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Final Vote can make Finley All-Star
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07/04/2004  7:45 PM ET
Final Vote can make Finley All-Star
D-Backs centerfielder has another All-Star bid
tickets for any Major League Baseball game
Steve Finley has a chance to head to Houston in the Final Vote. (Paul Connors/AP)

PHOENIX -- Somehow, after all these years, Steve Finley still seems to fly under the radar when it comes to being recognized for his play.

Though not selected in balloting or by National League All-Star manager Jack McKeon, the Diamondbacks centerfielder still has a chance to make this year's team as a Final Vote candidate.

Now in its third year, the Ameriquest 2004 All-Star Final Vote gives baseball fans around the world the opportunity to select the final position player on each All-Star team. Balloting began immediately following Sunday night's Major League All-Start Selection Show and continues until 8 p.m. ET on Wednesday. The winners will be announced at 9 p.m. ET exclusively on MLB.com and will then be added to the AL and NL All-Star Game rosters.

2004 Final Vote

American League winner:
Hideki Matsui, Yankees

AL candidates:
(in order of finish):
• Frank Thomas, White Sox
• Paul Konerko, White Sox
• Lew Ford, Twins
• Travis Hafner, Indians

National League winner:
Bobby Abreu, Phillies

NL candidates
(in order of finish):

• Aramis Ramirez, Cubs
• Steve Finley, D-Backs
• Jason Kendall, Pirates
• Juan Pierre, Marlins

All-Star rosters

The fun doesn't end there, however. Fans, having already decided the starters and 32nd man, will have yet another opportunity to make themselves heard with the return of the Ameriquest All-Star Game MVP Vote. Beginning in the sixth inning of the All-Star Game on Tuesday, July 13, fans can cast their vote for the player they believe deserves to win the Ted Williams Award for being the game's Most Valuable Player. The fan vote counts for 20 percent of the decision on which player wins the award, with the media accounting for the other 80 percent.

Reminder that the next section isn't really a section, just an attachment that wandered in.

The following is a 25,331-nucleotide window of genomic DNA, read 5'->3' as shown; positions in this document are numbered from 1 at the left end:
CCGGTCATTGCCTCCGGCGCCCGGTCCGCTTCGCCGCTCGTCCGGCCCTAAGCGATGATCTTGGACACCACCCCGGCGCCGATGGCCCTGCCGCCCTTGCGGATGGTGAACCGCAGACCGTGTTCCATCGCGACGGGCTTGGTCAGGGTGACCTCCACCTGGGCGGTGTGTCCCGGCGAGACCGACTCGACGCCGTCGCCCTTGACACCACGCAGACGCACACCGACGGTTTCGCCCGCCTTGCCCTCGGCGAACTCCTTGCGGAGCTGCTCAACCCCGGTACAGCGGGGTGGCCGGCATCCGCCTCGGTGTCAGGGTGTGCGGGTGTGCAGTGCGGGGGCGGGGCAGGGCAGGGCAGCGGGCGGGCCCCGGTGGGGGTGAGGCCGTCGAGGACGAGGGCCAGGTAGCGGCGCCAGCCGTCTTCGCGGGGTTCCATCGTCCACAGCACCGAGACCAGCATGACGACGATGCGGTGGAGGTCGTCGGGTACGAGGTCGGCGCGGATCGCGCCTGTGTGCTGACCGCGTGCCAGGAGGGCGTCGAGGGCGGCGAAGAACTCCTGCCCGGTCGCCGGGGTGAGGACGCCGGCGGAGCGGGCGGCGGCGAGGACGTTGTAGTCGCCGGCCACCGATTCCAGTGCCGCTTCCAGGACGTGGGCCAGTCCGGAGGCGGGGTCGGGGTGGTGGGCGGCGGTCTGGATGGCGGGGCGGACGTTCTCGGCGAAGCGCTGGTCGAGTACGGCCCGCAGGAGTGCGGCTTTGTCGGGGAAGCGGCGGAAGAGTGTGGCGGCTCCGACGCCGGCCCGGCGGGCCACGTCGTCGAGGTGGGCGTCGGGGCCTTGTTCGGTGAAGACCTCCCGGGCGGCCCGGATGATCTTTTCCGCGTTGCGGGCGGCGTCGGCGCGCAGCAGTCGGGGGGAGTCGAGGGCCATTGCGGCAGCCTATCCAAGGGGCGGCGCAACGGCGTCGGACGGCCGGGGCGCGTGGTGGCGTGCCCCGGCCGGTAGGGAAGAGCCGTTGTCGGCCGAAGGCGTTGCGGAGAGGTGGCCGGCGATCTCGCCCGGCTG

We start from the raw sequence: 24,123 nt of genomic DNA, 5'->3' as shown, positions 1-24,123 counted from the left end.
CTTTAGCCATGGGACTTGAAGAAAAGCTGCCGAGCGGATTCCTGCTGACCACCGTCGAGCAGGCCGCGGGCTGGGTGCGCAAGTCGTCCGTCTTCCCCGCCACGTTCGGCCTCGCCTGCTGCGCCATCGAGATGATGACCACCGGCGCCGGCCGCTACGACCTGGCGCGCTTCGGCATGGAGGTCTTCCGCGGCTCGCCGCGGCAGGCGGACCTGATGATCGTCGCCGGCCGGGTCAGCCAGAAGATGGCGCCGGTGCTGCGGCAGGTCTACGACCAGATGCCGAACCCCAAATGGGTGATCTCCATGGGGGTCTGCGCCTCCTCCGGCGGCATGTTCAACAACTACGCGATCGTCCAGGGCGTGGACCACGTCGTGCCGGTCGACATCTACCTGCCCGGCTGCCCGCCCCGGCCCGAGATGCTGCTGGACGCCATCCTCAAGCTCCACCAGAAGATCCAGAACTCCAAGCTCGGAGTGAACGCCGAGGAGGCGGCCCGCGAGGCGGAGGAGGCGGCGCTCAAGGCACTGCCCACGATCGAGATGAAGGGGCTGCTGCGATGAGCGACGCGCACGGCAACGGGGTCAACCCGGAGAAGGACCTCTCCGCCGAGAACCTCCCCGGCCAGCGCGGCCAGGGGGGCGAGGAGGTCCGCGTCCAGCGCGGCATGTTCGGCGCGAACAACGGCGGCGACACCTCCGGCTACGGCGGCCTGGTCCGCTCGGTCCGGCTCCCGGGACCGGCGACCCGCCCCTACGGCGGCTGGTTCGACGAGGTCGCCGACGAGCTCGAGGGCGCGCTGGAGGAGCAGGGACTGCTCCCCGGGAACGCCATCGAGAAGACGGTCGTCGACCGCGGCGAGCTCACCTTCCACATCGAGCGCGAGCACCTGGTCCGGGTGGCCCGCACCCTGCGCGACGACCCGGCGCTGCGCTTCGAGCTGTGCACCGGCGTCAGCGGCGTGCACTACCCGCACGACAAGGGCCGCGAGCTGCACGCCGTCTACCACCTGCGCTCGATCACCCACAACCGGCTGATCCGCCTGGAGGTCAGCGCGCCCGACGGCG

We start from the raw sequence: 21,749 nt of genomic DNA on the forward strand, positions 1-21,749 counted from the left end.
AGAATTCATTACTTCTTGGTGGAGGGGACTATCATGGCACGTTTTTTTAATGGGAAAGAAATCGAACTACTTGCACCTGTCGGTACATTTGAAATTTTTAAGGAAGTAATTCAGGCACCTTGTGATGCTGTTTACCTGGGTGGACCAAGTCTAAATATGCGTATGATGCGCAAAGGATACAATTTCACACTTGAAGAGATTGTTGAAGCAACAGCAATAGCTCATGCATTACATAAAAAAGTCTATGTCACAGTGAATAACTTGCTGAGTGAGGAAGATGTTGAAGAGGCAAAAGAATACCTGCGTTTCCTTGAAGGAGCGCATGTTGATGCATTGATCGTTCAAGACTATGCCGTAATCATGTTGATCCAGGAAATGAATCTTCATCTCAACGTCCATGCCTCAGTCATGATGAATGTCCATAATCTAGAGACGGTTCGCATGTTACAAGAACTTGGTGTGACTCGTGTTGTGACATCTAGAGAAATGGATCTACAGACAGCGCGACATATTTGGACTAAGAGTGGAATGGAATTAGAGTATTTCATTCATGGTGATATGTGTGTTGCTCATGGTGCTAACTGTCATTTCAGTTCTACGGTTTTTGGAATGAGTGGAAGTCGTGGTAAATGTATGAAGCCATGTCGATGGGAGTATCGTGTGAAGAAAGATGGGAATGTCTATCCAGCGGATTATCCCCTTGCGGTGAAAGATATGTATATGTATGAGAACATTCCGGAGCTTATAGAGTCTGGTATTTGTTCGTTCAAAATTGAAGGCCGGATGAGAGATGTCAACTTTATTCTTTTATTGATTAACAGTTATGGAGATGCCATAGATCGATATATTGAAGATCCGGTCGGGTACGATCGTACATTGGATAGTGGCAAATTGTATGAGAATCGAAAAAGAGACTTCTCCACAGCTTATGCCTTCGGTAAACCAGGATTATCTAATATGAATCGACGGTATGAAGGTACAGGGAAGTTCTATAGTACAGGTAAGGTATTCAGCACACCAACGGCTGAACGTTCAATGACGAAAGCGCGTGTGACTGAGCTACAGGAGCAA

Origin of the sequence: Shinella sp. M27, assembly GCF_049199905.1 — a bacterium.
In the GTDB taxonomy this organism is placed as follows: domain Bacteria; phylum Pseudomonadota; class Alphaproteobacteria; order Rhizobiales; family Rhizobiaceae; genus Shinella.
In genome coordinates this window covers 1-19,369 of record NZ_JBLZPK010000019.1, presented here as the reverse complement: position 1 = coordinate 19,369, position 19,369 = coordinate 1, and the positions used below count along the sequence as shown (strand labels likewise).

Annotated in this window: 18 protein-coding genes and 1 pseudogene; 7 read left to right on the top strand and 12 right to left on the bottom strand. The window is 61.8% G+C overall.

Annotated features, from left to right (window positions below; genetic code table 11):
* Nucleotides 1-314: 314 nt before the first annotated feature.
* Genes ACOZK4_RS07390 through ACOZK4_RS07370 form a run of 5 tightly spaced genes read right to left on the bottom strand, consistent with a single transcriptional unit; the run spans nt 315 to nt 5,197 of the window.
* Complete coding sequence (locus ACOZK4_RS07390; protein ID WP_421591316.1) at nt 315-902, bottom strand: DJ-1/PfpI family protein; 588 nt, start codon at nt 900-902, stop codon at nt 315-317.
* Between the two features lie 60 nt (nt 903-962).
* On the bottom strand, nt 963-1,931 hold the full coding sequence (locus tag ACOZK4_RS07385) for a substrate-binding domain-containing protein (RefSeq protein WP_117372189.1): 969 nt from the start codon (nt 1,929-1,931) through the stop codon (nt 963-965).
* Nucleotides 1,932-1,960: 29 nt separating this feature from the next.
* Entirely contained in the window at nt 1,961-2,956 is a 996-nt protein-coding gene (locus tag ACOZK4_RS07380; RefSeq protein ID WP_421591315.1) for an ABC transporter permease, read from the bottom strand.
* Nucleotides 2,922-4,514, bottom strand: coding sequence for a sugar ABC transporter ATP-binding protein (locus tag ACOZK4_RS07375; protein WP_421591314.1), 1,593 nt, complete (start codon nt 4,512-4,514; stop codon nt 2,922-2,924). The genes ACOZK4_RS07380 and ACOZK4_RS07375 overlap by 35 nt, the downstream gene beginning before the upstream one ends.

"I guess I have to get on the Internet tonight," D-Backs outfielder Luis Gonzalez said. "There's no question he deserves to go. Look at the numbers he's put up this year and if you take out April they're even better. He's been phenomenal."

After his usual slow start to the season, Finley has certainly put up All-Star worthy numbers at the plate, while playing his customary stellar defense in center. He was selected for the All-Star Game in 1997 and 2000 and has been a borderline candidate in other years. To him, he's the perfect Final Vote candidate.

"It's an honor," Finley said. "It's kind of been where I've been throughout my whole career -- on that (Final Vote) list. But there never was a list (until recently) so now I'm on the list so maybe I've got a chance. We'll see."

Finley is 39 years old, but thanks to a rigorous training routine, he plays like a 29-year-old.

"He's physically in great shape and is just plugged in right now," former D-Backs manager Bob Brenly said of Finley recently. "He looks like his legs really have a lot of life in him. He's covered a lot of ground in the outfield. Offensively he's getting it done every day, running the bases and doing it pretty much every day. He just continues to amaze."

As for the numbers, Finley is on pace to hit 38 home runs and drive in 82 runs, and ranks in the top 10 in the NL in multi-hit games and total bases. He is the only active player with 300 doubles, 200 homers and 100 triples. Seventeen other big leaguers have accomplished that feat, and 16 are in the Hall of Fame.

"He's a true profession and the numbers speak for themselves," D-Backs skipper Al Pedrique said. "He should be there."

Whether he is or not is up to the fans.

The other NL Final Vote candidates are Marlins outfielder Juan Pierre, Cubs third baseman Aramis Ramirez, Pirates catcher Jason Kendall and Phillies outfielder Bobby Abreu.

AL Final Vote candidates are Twins outfielder Lew Ford, Indians designated hitter Travis Hafner, Yankees outfielder Hideki Matsui, White Sox designated hitter Frank Thomas and White Sox first baseman Paul Konerko.

Steve Gilbert is a reporter for MLB.com. This story was not subject to the approval of Major League Baseball or its clubs.

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